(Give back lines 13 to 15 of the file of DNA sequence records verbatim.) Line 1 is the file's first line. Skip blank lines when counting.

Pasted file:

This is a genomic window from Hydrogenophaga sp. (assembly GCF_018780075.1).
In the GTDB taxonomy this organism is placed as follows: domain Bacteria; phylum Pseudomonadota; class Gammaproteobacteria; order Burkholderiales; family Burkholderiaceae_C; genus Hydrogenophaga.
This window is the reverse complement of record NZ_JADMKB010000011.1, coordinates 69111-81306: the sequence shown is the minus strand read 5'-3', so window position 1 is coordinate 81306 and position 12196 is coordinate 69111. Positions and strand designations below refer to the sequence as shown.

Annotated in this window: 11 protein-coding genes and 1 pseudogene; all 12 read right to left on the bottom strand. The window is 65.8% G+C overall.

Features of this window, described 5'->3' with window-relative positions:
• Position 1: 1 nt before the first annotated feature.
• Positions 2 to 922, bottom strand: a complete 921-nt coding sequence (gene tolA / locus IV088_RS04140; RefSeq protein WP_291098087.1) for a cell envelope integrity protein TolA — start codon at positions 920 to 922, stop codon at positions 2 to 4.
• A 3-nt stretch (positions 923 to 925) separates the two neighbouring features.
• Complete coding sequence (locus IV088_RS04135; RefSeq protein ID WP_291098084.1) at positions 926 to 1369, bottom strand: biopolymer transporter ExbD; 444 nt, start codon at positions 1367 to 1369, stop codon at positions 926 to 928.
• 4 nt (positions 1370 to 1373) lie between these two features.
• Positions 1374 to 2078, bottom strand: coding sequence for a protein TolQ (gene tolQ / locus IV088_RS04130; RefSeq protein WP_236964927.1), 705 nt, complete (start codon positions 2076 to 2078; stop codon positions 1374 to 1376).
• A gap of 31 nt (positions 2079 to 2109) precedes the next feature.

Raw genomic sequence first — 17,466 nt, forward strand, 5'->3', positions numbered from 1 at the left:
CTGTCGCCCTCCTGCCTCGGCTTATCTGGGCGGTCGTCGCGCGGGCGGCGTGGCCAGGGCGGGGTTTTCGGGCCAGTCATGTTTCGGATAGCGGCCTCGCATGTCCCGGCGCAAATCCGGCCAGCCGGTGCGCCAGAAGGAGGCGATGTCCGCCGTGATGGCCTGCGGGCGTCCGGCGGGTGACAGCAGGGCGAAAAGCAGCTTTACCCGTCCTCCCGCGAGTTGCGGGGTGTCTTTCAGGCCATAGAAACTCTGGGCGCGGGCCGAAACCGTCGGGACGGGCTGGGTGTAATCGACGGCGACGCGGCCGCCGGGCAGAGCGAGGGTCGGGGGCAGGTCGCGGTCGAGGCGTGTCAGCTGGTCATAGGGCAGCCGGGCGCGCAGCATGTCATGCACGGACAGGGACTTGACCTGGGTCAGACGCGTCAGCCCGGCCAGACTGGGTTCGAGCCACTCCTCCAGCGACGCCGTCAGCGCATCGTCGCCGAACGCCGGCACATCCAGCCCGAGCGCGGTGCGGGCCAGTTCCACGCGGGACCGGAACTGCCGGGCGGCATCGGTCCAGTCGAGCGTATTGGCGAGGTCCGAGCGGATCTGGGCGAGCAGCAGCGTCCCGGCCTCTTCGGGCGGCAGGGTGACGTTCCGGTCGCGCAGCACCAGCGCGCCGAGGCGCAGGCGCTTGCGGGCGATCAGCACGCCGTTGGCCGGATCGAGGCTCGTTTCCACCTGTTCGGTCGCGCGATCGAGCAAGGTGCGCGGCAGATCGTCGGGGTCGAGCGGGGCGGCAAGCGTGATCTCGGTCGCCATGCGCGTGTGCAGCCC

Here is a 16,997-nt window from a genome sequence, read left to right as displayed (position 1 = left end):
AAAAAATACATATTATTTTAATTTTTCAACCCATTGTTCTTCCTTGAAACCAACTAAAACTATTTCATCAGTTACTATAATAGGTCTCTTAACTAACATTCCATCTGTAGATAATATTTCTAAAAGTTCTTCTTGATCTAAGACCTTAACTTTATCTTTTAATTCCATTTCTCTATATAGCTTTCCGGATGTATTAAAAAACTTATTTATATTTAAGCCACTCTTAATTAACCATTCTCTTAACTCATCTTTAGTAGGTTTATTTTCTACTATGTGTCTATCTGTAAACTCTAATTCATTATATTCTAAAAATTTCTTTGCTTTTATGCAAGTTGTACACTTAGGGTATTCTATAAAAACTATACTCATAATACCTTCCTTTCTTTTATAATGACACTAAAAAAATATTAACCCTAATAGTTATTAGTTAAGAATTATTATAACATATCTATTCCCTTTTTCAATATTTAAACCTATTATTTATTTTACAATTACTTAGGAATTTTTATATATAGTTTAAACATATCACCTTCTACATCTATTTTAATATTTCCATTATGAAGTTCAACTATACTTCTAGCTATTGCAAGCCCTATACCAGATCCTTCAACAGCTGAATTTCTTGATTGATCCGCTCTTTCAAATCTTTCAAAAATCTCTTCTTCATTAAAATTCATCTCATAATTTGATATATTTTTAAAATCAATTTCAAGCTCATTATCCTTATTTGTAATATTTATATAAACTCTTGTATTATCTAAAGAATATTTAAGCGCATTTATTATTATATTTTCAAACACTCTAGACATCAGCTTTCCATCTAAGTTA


Raw genomic sequence first — 17,466 nt, forward strand, 5'->3', positions numbered from 1 at the left:
CTGTCGCCCTCCTGCCTCGGCTTATCTGGGCGGTCGTCGCGCGGGCGGCGTGGCCAGGGCGGGGTTTTCGGGCCAGTCATGTTTCGGATAGCGGCCTCGCATGTCCCGGCGCAAATCCGGCCAGCCGGTGCGCCAGAAGGAGGCGATGTCCGCCGTGATGGCCTGCGGGCGTCCGGCGGGTGACAGCAGGGCGAAAAGCAGCTTTACCCGTCCTCCCGCGAGTTGCGGGGTGTCTTTCAGGCCATAGAAACTCTGGGCGCGGGCCGAAACCGTCGGGACGGGCTGGGTGTAATCGACGGCGACGCGGCCGCCGGGCAGAGCGAGGGTCGGGGGCAGGTCGCGGTCGAGGCGTGTCAGCTGGTCATAGGGCAGCCGGGCGCGCAGCATGTCATGCACGGACAGGGACTTGACCTGGGTCAGACGCGTCAGCCCGGCCAGACTGGGTTCGAGCCACTCCTCCAGCGACGCCGTCAGCGCATCGTCGCCGAACGCCGGCACATCCAGCCCGAGCGCGGTGCGGGCCAGTTCCACGCGGGACCGGAACTGCCGGGCGGCATCGGTCCAGTCGAGCGTATTGGCGAGGTCCGAGCGGATCTGGGCGAGCAGCAGCGTCCCGGCCTCTTCGGGCGGCAGGGTGACGTTCCGGTCGCGCAGCACCAGCGCGCCGAGGCGCAGGCGCTTGCGGGCGATCAGCACGCCGTTGGCCGGATCGAGGCTCGTTTCCACCTGTTCGGTCGCGCGATCGAGCAAGGTGCGCGGCAGATCGTCGGGGTCGAGCGGGGCGGCAAGCGTGATCTCGGTCGCCATGCGCGTGTGCAGCCC

Here is a 16,997-nt window from a genome sequence, read left to right as displayed (position 1 = left end):